# #StackBounty: #python #numpy #optimization #cvxpy Inconsistency in solutions using CVXPY

### Bounty: 50

Please, consider the following optimisation problem. Specifically, `x` and `b` are `(1,n)` vectors, `C` is `(n,n)` symmetric matrix, `k` is an arbitrary constant and `i` is a `(1,n)` vector of ones.

Please, also consider the following equivalent optimisation problem. In such case, `k` is determined during the optimisation process so there is no need to scale the values in `x` to obtain the solution `y`.

Please, also consider the following code for solving both the problems with `cvxpy`.

``````import cvxpy as cp
import numpy as np

def problem_1(C):
n, t = np.shape(C)

x = cp.Variable(n)
b = np.array([1 / n] * n)

constraints = [b.T @ cp.log(x)>=0.5, w >= 0]
cp.Problem(cp.Minimize(obj), constraints).solve()

return (x.value / (np.ones(n).T @ x.value))

def problem_2(C):
n, t = np.shape(C)

y = cp.Variable(n)
k = cp.Variable()
b = np.array([1 / n] * n)

constraints = [b.T @ cp.log(y)>=k, np.ones(n)@y.T==1, y >= 0]
cp.Problem(cp.Minimize(obj), constraints).solve()

return y.value
``````

While the first function do provide me with the correct solution for a sample set of data I am using, the second does not. Specifically, values in `y` differ heavily while employing the second function with some of them being equal to zero (which cannot be since all values in `b` are positive and greater than zero). I am wondering wether or not the second function minimise also `k`. Its value should not be minimised on the contrary it should just be determined during the optimisation problem as the one that leads to the solution that minimise the objective function.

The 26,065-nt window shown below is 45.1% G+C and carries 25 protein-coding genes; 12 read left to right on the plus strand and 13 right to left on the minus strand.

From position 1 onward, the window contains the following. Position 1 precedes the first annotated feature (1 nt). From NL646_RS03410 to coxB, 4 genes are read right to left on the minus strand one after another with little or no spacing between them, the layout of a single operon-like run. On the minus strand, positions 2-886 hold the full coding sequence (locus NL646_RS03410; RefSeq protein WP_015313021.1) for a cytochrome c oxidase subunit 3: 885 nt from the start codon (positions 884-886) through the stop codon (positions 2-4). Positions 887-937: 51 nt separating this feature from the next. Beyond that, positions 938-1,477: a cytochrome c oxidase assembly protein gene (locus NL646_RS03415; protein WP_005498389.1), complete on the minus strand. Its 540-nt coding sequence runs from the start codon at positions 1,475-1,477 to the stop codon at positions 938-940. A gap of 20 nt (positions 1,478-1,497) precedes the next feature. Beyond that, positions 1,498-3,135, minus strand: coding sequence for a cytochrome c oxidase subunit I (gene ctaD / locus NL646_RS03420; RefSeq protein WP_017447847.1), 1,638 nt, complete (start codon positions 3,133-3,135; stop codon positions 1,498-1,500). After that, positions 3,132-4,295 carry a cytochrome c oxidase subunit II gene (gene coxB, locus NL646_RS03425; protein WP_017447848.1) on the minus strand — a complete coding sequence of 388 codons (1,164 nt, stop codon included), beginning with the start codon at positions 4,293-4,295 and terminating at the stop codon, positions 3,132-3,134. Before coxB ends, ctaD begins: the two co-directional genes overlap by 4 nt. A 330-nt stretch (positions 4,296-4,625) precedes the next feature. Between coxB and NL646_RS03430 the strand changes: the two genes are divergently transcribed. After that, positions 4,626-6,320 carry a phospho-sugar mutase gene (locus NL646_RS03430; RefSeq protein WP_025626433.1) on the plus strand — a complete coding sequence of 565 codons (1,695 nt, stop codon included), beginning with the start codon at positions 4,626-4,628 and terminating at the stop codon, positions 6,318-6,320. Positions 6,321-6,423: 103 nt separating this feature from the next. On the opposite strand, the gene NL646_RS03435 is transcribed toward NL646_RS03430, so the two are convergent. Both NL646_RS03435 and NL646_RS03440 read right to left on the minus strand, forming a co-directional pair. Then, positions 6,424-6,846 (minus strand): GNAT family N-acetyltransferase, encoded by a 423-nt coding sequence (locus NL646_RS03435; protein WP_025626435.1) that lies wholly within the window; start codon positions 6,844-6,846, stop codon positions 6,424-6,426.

UPDATE_1

I just found that the solution that I obtain with the second formulation of the problem is equal to the one derived with the following equations and function. It appears that the constraint with the logarithmic barrier and the `k` variable is ignored.

``````def problem_3(C):
n, t = np.shape(C)

y = cp.Variable(n)
k = cp.Variable()
b = np.array([1 / n] * n)

constraints = np.ones(n)@y.T==1, y >= 0]
cp.Problem(cp.Minimize(obj), constraints).solve()

return y.value
``````

UPDATE_2

Here is the link to a sample input `C`https://www.dropbox.com/s/kaa7voufzk5k9qt/matrix_.csv?dl=0. In such case the correct output for both `problem_1` and `problem_2` is approximately equal to `[0.0659 0.068 0.0371 0.1188 0.1647 0.3387 0.1315 0.0311 0.0441]` since they are equivalent by definition. I am able to obtain the the correct output by solving only `problem_1`. Solving `problem_2` leads to `[0.0227 0. 0. 0.3095 0.3392 0.3286 0. 0. 0. ]` which is wrong since it happens to be the correct output for `problem_3`.

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